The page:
Date Venue City State Note
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01/14/2010 - Delbert McClinton rocked the Verizon Theater - Read More
12/10/2009 - Delbert McClinton’s quest is simply to make music, have fun doing it - Read More
10/06/2009 - Let The Good Times Roll - Read More
08/24/2009 - A gem of an album from Delbert McClinton - Read More
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Average Rating : 5              Total Reviews: 15


Delbert McClinton  10/10/2008            
Lola
I love Delbert's songs, all of them. He is wonderful in person.
Delbert McClinton  02/16/2008            
Rhino VII
I've seen Delbert McClinton twice. Once in Tulsa, Ok. at the Brady Theater. A great show indeed. Next time in his home state in Austin, Tx. He played at the Broken Spoke Club, I believe, I get confused from trying to figure if it was the Broken Spoken Club or The Continental Club. I believe also that it was on the north side of Austin. Sorry about the long saga. Anyway this one show was very special. Not only did I see Delbert, I saw Albert Collins whom was warming up for DM that night. So I can say I saw the Master of the Telecaster, Mr Collins, and also Delbert on the same stage. When Delbert McClinton came on the first tune out of the bag was Lipstick, Powder, and Paint. Truly a classic. The rest of the set(which was the first set) was killer. After a short break Delbert came back and did Plain Old Makin' Love, another great blues number. If you have never seen Delbert on a stage I highly recommend it. He frontman workmanship is immaculent, not to mention that excellent blusey voice of his. When he belts a slow blues song, you will testify to the great Blues God assuredly. Hit the bricks and get this cd for your collection. It is a must. Oh yeah pick up one of his live cd's too. There will be no regrets. Dig it to the max always.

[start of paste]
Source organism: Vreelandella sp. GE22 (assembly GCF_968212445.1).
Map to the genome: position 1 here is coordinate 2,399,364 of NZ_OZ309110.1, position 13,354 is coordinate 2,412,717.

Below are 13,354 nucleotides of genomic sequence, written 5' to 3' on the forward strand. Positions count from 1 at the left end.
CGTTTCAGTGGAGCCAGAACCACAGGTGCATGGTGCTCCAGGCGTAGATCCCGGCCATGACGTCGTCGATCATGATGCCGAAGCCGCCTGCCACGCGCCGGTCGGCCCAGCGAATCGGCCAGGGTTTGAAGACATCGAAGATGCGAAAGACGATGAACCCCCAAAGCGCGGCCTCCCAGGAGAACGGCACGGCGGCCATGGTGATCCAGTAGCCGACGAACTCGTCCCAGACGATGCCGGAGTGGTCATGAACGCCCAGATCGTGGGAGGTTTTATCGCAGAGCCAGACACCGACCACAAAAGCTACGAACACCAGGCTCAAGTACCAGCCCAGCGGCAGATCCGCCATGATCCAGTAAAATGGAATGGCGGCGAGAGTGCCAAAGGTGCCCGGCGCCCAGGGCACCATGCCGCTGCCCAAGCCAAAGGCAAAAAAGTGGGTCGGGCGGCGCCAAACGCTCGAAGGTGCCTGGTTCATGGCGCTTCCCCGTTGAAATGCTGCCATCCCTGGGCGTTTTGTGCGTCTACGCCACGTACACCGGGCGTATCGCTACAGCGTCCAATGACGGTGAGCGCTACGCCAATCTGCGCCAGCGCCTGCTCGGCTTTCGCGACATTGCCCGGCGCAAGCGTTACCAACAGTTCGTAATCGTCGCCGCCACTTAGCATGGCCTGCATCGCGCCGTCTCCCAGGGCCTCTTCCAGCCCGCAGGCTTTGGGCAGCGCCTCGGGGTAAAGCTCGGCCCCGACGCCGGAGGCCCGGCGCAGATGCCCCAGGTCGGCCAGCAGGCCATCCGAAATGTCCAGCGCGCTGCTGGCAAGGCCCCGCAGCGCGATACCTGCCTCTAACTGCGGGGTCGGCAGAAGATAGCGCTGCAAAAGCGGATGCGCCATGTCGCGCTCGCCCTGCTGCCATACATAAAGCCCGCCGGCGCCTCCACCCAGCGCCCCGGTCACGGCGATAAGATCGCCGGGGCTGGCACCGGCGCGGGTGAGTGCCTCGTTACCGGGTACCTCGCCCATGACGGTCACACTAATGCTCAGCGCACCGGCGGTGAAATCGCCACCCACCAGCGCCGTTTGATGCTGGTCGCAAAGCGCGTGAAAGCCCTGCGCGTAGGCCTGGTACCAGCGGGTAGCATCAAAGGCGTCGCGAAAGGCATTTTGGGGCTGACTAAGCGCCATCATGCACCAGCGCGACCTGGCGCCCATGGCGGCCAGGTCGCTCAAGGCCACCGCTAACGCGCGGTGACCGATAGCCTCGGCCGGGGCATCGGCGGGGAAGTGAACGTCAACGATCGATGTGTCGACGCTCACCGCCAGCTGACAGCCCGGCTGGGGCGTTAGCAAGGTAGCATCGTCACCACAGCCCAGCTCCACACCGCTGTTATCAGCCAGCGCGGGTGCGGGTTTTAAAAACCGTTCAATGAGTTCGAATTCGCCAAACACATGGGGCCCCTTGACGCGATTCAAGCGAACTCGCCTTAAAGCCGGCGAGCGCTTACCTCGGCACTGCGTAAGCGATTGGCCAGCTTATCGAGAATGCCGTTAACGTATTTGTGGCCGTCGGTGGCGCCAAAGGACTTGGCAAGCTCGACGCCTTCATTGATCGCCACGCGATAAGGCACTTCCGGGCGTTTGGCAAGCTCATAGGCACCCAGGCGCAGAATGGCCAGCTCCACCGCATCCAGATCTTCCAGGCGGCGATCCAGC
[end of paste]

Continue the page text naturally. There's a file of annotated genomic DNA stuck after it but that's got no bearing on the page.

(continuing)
Delbert McClinton  08/02/2006            
Isis
The shirt is ok but what about the sunglasses? That looks like a pair I have.
Delbert McClinton  07/19/2005            
DilloMan
After Delbert and his band rocked my socks off at Gruene Hall, I had to go out and purchase everything he has recorded... well, that is quite a library my fellow Texan has compiled and this talented musician has just hit his stride in my opinion. Keep on rocking Delbert, you are the man!!!
Delbert McClinton  06/04/2005            
Mickey M.
Absolutely the greatest living rock and roll singer in the world. Catch him live and you'll think the rolling stones are an embarassment by comparison.
Delbert McClinton  05/18/2005            
Moose
Man these are two of the best records to come out of Texas ever. Delbert has been killin' in honky tonks for years, and the cuts on these two records are the reason why. All the "Texas Music" fans out there who think Pat and all the wannabes are what Texas Music sounds like should check this shit out!
Delbert McClinton  07/21/2003            
ah of west texas
I first saw Delbert open for Willie at the Austin Opry House in 80. I was a freshman in high school and thought he looked greasy but sounded hot. I saw him again about 3 years later and greasy must have looked better to me. His music was still hot. Now I've seen him about6 more times, the last being a few years ago when he played a private wedding party in San Angelo, which I crashed. I thought I might just do the man while he was singing "Everytime I Roll the Dice." He is the king of Roadhouse Blues and an authentic representative of Texas Music. . . in a tremendously sexual way.
Delbert McClinton  01/09/2003            
J. Gonzales
Went to see Delbert in Houston at The Verision Wireless Theater. The place was jumping. Before the night was over several women from the audience joined Delbert on stage to boogie with him. He played about 2 hours. Only wished he would have played 2 more.His band members each have solo albums and we heard some samples from each one. These guys really jam.
Delbert McClinton  10/23/2002            
Another Texan
I have been a devoted follower of Delbert for over 40 years. This Texan is as good as it gets wheather it is performing or writing. His latest album "Room To Breathe" is an example of how excellent this man is.Of course he also has the best band in the business and is the proud winner of 2 grammys.
Delbert McClinton  10/23/2002            
Delbert McClinton
I have been a devoted follower of Delbert for over 40 years. This Texan is as good as it gets wheather it is performing or writing. His latest album "Room To Breathe" is an example of how excellent this man is.Of course he also has the best band in the business and is the proud winner of 2 grammys.